Expectations were high when we arrived in Copenhagen on Saturday 2nd October, with the sole purpose of seeing Stephen Merritt and his bandmates perform their wonderful songs at the Store Vega (which means "Great Vega") venue.
As there had been no talk of an opening act, I was quite surprised to see that the first band to walk onto the stage wasn't The Magnetic Fields. No, instead it was The Real Tuesday Weld, a band which normally just consists of Stephen Coates from London. For this tour he had, however, assembled a band of four sharply dressed men, including one playing the clarinet. To kick their part of the evening off, they showed two animated videos on a big screen. The second one, 'Bathtime in Clerkenwell', is quite funny and is accompanied by a a song that makes you tap your feet even if you try not to. You can watch it at the band's website at www.tuesdayweld.com. The gig was quite good too, with Coates acting like a cross between Jarvis Cocker and Suggs(of Madness, and sounding like a cross between the very same Cocker and Martin Rossiter from Gene. Their live sound is nothing like they sound on record, at least not if 'Bathtime in Clerkenwell' is somewhat representative of them. But I enjoyed the concert, and I think they have gained a few new fans in Denmark too.
After a short break, the four piece Magnetic Fields stepped up to the stage, and sat down, just like us in the audience, which is something quite unusual in the indiepop scene. The good thing about it is that you can rest your feet and your back, the bad thing is that you can't move away if you happen to be seated next to, or behind, a guy that is smoking like a chimney. Which is what happened to me, if you might not have guessed it already. Claudia Gonson, the pianist and sometimes singer of the Magnetic Fields, also remarked on this early on, saying that they couldn't see the audience because of all the smoke, but she was sure that we were out there somewhere. Actually, I could go on and on about the lack of respect shown by people who smoke in public places, but I won't. This is supposed to be a live review, and so it will be. But still... it can make a great experience turn into a big mess of coughs.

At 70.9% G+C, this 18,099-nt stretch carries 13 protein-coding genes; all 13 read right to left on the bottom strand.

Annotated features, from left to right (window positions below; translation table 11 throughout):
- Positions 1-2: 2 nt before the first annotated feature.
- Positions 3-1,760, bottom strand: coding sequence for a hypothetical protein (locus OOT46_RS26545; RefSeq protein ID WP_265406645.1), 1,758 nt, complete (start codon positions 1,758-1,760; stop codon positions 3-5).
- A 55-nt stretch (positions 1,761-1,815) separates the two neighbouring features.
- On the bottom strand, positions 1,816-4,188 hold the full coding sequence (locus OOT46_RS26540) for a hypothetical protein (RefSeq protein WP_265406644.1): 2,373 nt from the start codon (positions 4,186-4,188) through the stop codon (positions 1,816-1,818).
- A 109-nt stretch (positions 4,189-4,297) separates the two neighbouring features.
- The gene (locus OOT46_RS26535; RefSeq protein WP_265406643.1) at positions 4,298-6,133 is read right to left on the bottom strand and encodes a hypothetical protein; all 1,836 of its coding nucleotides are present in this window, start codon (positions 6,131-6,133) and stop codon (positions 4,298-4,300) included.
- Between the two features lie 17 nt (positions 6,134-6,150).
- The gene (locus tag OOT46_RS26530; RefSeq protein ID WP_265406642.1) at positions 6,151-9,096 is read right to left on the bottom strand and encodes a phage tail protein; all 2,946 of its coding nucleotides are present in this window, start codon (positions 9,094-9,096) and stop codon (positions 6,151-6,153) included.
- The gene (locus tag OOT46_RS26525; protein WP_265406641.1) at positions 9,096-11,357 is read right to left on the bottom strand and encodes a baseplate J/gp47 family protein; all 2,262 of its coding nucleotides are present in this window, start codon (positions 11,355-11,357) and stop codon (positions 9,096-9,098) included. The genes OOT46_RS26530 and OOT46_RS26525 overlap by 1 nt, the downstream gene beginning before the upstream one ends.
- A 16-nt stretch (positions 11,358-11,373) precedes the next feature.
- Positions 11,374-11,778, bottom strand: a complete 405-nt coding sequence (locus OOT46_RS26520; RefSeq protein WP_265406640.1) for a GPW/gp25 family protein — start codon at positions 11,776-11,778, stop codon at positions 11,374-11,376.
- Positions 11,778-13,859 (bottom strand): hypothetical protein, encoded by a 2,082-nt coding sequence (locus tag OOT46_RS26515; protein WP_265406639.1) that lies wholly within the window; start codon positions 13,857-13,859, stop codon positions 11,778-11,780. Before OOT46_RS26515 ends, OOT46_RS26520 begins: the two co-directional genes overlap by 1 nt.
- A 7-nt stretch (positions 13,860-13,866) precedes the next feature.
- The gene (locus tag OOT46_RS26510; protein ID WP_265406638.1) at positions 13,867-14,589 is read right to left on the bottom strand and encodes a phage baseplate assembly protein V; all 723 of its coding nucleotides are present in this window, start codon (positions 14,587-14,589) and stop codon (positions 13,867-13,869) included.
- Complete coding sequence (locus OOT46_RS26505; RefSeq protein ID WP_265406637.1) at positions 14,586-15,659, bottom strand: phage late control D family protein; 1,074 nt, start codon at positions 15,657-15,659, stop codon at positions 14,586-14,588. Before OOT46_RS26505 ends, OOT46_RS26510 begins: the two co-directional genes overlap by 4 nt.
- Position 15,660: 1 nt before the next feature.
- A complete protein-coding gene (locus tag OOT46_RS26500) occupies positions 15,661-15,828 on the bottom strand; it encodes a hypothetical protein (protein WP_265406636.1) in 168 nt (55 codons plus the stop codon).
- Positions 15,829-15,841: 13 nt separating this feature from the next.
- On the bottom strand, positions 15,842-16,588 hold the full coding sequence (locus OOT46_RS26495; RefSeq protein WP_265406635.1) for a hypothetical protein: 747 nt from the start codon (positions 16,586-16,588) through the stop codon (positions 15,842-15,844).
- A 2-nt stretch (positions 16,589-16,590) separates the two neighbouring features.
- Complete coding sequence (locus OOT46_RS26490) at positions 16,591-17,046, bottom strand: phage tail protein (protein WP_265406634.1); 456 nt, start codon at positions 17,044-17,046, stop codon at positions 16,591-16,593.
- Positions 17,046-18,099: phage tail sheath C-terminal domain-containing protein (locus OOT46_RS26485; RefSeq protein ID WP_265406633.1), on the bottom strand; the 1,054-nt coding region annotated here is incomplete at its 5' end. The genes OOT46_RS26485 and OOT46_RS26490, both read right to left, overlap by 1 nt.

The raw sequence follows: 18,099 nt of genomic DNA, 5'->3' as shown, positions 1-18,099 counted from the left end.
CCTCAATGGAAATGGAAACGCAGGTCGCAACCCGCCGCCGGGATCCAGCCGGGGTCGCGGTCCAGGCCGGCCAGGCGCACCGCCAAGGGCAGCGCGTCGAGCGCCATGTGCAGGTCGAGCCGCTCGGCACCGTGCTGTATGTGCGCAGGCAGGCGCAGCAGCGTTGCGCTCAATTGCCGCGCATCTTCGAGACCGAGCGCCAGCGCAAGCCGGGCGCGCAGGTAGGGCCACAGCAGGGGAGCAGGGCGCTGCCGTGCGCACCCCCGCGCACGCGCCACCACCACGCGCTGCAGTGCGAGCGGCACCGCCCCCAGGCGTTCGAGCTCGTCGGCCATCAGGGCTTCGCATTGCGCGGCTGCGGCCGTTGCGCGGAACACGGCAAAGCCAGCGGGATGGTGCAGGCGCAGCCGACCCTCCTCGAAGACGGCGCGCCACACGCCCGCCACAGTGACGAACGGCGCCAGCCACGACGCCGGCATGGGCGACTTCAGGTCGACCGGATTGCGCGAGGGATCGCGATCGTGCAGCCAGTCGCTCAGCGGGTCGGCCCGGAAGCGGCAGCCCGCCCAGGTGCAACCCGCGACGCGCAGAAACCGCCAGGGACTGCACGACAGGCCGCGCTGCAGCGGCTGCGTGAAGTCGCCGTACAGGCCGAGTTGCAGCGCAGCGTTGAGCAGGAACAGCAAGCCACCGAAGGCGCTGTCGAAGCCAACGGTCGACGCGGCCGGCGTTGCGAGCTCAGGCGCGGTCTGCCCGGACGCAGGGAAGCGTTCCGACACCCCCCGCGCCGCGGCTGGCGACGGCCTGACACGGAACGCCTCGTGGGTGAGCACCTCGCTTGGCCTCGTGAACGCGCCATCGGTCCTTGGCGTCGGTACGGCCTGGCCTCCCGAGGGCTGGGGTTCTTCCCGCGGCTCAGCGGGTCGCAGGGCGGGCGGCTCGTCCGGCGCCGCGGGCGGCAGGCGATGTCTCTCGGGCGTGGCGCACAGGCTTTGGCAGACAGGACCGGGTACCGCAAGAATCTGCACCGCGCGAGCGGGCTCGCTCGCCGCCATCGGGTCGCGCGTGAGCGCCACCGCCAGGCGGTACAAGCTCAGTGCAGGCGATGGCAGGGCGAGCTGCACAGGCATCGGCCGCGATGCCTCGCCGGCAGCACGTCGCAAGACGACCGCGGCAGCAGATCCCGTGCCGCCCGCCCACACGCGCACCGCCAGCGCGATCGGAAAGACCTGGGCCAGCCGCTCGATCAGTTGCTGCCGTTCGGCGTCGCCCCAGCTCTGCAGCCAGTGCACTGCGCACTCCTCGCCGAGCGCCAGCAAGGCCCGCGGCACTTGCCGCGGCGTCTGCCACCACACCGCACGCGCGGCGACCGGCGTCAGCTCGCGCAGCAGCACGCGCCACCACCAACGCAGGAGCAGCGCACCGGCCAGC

I would be lying if I said that I have been listening a lot to Stephen Merritt's music before this concert. Sure, I have the '69 Love Songs' album, and also the latest one, ''I', but that's it. So, even though I have enjoyed listening to these records, I was a bit afraid that I might not recognise all the songs this evening, but the truth is that I did know almost all the songs they played, so hats off to the band for choosing the right songs! Naturally, they played a heap of songs from the just mentioned triple-CD '69 Love Songs', with the highlights being 'Papa Was A Rodeo', 'Chicken With It's Head Cut Off' and the fantastic'Yeah! Oh Yeah' which was played as an encore, with Gonson and Merritt leaving their seats for the first and last time during the show.
They also found the time to play some older songs, as their albums released prior to '69 Love Songs' will be re-released in Europe quite soon (it might already have happened now...), and 'All The Umbrellas In London''" was as good a crowd-pleaser as any.
It was really fascinating to see that these four musicians,who played the piano, acoustic guitar/banjo, cello and ukulele, were able to re-create the music from the records in such a great manner, and to hear Stephen's fantastic, deep voice live. If I wasn't a big fan before this gig, I sure am now!